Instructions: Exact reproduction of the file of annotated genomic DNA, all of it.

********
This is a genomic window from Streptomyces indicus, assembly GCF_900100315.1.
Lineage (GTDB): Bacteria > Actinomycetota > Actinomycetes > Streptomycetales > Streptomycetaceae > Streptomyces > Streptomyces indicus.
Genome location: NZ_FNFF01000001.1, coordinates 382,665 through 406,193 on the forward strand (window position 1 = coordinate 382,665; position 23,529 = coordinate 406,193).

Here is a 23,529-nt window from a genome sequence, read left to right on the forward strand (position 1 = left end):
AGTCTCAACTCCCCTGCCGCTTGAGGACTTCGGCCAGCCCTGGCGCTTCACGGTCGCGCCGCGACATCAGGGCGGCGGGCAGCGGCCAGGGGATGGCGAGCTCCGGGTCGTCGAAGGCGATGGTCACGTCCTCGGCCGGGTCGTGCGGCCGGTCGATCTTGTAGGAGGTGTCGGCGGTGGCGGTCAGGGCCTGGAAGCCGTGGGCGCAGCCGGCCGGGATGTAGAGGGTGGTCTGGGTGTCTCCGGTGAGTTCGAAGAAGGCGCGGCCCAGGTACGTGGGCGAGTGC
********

This is a genomic window from Streptomyces indicus, assembly GCF_900100315.1.
Lineage (GTDB): Bacteria > Actinomycetota > Actinomycetes > Streptomycetales > Streptomycetaceae > Streptomyces > Streptomyces indicus.
Genome location: NZ_FNFF01000001.1, coordinates 382,665 through 406,193 on the forward strand (window position 1 = coordinate 382,665; position 23,529 = coordinate 406,193).

Here is a 23,529-nt window from a genome sequence, read left to right on the forward strand (position 1 = left end):
AGTCTCAACTCCCCTGCCGCTTGAGGACTTCGGCCAGCCCTGGCGCTTCACGGTCGCGCCGCGACATCAGGGCGGCGGGCAGCGGCCAGGGGATGGCGAGCTCCGGGTCGTCGAAGGCGATGGTCACGTCCTCGGCCGGGTCGTGCGGCCGGTCGATCTTGTAGGAGGTGTCGGCGGTGGCGGTCAGGGCCTGGAAGCCGTGGGCGCAGCCGGCCGGGATGTAGAGGGTGGTCTGGGTGTCTCCGGTGAGTTCGAAGAAGGCGCGGCCCAGGTACGTGGGCGAGTGC